Entropy has at least two different manifestations: one in the realm of thermodynamics and another in the realm of information theory (where it is called Shannon entropy). A system which is highly ordered and regular requires less information to completely describe than one which is completely disordered, where the individual state of each of its constituents has to be specified in detail. So we can state that the information content of a highly-ordered, "uncomplicated" system is low whereas in the case of a completely random system (which will be extremely complicated) it is high, and then assert that an ordered system posses low entropy and a disordered system is in a high entropy state.

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  • $\begingroup$ Good point. The information theory approach can make "disorder" more concrete in this context - though not necessarily the easiest introduction to theme. $\endgroup$
    – stafusa
    Commented Aug 3, 2022 at 23:15
  • $\begingroup$ Hi Niels and thank you. I still don't understand why a completely random system is complicated of has high information. To me it sounds that a completely random system behaves like noise or chaos, which should be more on the side of "lack of information". Can you elaborate on that? $\endgroup$ Commented Aug 4, 2022 at 13:02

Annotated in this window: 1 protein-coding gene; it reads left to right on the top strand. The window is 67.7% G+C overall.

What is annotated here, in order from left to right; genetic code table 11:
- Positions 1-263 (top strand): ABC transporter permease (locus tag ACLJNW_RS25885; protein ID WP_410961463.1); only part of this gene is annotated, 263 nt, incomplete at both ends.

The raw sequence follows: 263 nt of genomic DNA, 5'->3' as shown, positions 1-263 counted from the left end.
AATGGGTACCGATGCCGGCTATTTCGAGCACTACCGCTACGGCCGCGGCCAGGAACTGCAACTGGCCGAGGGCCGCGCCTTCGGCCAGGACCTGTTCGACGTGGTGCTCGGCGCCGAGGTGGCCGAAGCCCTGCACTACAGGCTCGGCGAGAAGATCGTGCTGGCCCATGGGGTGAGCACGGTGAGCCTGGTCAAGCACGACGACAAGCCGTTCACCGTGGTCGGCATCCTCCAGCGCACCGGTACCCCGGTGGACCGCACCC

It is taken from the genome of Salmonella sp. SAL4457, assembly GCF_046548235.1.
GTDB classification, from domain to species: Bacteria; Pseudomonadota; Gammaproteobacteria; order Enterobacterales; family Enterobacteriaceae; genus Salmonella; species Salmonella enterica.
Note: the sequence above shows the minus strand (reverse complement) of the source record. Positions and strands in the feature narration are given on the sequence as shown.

• $\begingroup$ @TakeMeToTheMoon, yes. Imagine a long string consisting exclusively of ones: ...1111111... You can specify it completely by saying, "just print out a string of ones 1000 places long", which instruction is much much shorter than the string itself. However, if the string instead consisted of a completely random mix of ones and zeroes, then to completely specify the string you'd need another string just as long as the original. So the information content of the random string is much greater than the information content of a string containing nothing but one symbol! $\endgroup$ Commented Aug 4, 2022 at 22:50
  • $\begingroup$ Hi @nielsnielsen, after some thoughts and research, I would disagree that a disordered system has more information. Information, as in the case of complex systems, should inform the relationship among the microstates of a system. Instead, in a disordered system, there may be no relationships at all. It is still difficult to describe, but not because full of information - rather because lacking information at all. This is why, in Shannon, noise is considered a degradation of information within the system. I've recently found Baranger's "Chaos, Complexity, and Entropy" to clarify this concept. $\endgroup$ Commented Aug 7, 2022 at 10:03